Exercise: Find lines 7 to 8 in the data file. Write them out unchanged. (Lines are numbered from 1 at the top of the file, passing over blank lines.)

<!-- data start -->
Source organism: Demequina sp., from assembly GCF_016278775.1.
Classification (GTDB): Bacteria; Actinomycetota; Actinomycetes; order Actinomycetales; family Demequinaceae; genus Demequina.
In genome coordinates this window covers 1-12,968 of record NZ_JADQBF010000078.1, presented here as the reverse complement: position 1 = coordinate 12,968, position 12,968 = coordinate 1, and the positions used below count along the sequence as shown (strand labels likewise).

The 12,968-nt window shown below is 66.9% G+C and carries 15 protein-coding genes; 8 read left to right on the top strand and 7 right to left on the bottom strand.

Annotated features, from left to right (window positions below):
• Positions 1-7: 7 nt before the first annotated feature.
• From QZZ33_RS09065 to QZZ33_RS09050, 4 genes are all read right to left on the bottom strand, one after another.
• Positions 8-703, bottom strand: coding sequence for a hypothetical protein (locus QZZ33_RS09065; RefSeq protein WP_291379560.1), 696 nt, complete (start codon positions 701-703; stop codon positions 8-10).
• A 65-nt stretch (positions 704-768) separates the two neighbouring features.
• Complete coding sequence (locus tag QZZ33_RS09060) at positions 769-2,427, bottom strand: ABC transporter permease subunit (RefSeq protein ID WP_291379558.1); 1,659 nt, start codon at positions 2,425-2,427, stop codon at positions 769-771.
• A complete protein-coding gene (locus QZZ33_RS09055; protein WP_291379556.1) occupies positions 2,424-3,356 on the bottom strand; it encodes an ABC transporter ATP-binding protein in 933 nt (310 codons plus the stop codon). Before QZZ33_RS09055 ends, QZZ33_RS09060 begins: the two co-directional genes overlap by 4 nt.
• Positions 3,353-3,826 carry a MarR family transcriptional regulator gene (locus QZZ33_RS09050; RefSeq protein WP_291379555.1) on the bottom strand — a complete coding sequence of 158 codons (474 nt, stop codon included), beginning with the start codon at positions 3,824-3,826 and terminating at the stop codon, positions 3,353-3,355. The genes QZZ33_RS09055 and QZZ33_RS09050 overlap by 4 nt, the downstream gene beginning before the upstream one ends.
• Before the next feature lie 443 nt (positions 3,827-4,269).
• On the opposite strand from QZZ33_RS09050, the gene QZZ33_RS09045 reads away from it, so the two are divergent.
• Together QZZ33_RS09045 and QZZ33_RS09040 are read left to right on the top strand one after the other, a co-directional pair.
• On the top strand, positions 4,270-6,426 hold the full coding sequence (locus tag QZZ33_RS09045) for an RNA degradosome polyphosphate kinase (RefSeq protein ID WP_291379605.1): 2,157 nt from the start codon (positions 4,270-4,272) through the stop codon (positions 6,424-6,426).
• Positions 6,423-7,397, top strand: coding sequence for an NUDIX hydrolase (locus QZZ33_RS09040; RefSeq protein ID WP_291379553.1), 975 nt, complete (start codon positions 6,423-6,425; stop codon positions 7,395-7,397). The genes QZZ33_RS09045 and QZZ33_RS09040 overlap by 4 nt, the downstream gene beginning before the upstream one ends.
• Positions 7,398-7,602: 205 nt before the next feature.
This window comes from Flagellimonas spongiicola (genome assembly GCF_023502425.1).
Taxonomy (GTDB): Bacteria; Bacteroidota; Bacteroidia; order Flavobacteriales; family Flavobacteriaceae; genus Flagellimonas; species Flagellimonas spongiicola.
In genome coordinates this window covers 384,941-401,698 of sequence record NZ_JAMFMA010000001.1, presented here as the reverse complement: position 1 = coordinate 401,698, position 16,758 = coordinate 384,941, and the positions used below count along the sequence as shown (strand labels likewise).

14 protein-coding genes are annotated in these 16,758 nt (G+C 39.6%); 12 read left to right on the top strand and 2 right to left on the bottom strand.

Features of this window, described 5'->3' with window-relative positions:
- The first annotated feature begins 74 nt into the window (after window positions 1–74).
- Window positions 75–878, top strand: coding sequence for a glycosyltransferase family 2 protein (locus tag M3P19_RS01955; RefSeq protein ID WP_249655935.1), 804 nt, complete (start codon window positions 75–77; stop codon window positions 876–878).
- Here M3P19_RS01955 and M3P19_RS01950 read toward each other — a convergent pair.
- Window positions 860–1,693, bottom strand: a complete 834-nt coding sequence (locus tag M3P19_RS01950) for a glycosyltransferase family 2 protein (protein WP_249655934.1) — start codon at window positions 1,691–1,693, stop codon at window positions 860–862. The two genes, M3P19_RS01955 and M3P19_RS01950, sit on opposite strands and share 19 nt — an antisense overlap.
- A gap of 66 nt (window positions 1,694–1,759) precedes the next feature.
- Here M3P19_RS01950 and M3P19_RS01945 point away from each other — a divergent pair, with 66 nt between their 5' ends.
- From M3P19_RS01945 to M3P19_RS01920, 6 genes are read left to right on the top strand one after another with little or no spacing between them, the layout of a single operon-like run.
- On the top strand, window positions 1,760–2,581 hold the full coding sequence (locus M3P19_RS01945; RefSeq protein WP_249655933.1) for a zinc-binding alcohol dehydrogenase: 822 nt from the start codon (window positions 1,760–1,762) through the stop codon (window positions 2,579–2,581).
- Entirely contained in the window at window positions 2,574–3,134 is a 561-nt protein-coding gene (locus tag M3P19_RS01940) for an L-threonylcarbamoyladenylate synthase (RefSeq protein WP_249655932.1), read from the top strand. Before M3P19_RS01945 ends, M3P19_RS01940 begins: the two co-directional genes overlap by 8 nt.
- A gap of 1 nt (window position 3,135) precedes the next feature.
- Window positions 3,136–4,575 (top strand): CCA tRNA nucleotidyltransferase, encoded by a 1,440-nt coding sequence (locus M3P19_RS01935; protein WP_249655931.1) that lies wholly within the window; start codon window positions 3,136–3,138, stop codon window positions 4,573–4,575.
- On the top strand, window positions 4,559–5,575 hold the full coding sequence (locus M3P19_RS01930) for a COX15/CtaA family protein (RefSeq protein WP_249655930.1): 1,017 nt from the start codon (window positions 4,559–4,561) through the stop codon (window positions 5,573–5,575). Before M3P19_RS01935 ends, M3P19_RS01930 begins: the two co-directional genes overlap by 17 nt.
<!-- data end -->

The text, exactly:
• From QZZ33_RS09065 to QZZ33_RS09050, 4 genes are all read right to left on the bottom strand, one after another.
• Positions 8-703, bottom strand: coding sequence for a hypothetical protein (locus QZZ33_RS09065; RefSeq protein WP_291379560.1), 696 nt, complete (start codon positions 701-703; stop codon positions 8-10).